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IOC Releases Social Media Rules for Athletes at London Summer Games

June 27, 2011


If you happen to be an Olympic athlete on your way to the London Summer Olympic Games next year, you’ll be relieved to know that the International Olympic Committee (IOC) has met to determine what you can Twitter...and what you can’t.

In guidelines released by the Australian Olympic Committee (AOC) today, the IOC said that it “actively encourages and supports athletes ... to take part in ‘social media’ and to post, blog and tweet their experiences.” (You know what’s about to follow should be taken with a grain of salt when social media is put in quotations, like it’s some sort of exotic dance.)

So here’s the official rules: Olympians MAY post about their experiences, their training, their background and say “Hi, Mom!” They may NOT include any kind of commercialism or selling in their Tweets. They also may not include any kind of x-rated content (this one seems pretty self-evident, but no doubt someone will fail on this.)

According to the guidelines, reported Reuters (News - Alert), bloggers and tweeters should stick to “first-person, diary-type formats,” must not report on events in the manner of journalists and must ensure their posts do not contain “vulgar or obscene words or images.”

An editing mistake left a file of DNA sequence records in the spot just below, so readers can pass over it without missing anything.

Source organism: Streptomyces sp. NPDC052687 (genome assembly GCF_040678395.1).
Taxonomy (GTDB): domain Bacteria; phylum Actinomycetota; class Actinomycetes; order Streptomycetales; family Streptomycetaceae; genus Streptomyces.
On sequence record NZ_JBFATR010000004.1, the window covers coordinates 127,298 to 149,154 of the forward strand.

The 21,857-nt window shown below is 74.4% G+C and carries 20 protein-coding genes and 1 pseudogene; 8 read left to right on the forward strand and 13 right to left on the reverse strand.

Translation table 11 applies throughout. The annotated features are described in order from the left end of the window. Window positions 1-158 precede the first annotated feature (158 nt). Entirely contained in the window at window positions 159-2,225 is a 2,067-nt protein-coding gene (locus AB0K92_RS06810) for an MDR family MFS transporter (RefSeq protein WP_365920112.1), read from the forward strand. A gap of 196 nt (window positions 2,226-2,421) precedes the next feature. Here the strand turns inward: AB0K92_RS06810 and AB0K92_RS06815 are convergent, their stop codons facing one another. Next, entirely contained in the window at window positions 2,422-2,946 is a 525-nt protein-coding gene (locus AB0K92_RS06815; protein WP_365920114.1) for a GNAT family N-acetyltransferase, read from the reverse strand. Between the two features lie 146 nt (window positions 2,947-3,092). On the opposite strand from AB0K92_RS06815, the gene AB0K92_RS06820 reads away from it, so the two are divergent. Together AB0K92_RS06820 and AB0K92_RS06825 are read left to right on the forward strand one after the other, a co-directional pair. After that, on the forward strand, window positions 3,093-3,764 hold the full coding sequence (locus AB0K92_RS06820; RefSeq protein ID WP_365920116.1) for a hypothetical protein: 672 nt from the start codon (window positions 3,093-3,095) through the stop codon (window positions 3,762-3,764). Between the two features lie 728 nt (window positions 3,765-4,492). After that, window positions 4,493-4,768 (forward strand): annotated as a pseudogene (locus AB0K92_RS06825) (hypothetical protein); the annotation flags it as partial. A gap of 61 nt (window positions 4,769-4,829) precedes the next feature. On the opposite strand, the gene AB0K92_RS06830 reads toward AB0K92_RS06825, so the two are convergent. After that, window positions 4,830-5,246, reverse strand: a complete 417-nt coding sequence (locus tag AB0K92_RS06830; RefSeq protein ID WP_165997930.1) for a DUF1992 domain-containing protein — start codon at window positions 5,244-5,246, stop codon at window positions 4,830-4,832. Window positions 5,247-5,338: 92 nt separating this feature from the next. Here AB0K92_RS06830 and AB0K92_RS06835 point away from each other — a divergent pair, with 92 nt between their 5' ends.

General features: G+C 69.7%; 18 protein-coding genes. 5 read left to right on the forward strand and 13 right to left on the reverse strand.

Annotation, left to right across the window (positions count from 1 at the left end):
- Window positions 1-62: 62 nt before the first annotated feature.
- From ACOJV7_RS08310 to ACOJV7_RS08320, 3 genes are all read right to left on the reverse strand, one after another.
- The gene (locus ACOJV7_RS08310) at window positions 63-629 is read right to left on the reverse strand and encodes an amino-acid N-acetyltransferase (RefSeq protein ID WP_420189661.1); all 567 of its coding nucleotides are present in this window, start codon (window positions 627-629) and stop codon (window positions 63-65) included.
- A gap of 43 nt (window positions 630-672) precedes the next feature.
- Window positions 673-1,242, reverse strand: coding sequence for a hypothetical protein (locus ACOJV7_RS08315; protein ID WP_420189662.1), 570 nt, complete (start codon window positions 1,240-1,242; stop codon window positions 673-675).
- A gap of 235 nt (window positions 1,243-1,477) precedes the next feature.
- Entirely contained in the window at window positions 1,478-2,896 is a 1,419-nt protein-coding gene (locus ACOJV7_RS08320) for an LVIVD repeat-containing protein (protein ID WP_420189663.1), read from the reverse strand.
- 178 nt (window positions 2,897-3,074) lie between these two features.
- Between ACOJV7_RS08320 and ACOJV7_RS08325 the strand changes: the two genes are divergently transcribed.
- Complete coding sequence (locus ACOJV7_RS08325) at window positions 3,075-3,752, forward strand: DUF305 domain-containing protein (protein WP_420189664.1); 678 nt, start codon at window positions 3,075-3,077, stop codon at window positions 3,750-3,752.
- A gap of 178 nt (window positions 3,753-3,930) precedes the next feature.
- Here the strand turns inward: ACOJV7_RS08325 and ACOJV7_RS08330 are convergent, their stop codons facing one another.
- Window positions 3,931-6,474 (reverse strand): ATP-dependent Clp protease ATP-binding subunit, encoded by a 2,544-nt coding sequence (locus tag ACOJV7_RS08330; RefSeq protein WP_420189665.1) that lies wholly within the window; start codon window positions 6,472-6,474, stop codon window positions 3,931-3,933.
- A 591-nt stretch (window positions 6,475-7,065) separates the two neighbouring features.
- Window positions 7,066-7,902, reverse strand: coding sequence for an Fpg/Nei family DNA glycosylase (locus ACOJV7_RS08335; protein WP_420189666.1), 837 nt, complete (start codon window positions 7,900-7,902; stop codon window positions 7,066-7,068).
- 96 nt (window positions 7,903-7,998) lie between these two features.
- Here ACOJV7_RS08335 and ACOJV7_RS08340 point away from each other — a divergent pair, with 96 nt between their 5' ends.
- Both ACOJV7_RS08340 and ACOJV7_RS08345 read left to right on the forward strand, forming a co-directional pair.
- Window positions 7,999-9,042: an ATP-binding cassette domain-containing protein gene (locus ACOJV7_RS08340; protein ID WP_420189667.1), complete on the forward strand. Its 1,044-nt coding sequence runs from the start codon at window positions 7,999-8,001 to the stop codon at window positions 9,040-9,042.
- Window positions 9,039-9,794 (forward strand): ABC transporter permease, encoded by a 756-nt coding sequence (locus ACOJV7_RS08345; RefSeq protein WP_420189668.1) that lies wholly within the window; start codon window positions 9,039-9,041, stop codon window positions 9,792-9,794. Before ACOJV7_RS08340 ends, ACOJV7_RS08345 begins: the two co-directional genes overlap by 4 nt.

The IOC learned some lessons at the last Summer Olympic Games in Beijing in 2008, when Twitter was still a reasonably new phenomena. While Chinese Olympic officials banned uploading videos and photos to prevent copyright infringements, the London games will allow photos, as long as they are not sold or “otherwise distributed.” Video or audio taken inside venues is still a no-go to avoid infringing on the IOC’s ability to sell the rights to broadcast events to the highest media bidders.

All social media activity must respect the Olympic Charter, which bans political demonstrations, though that is likely to be less of a concern in London than it was in Beijing.

Any athletes found to be breaking the rules of proper use of social media could be banned from the games.

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Tracey Schelmetic is a contributing editor for TMCnet. To read more of Tracey's articles, please visit her columnist page.

Edited by Jennifer Russell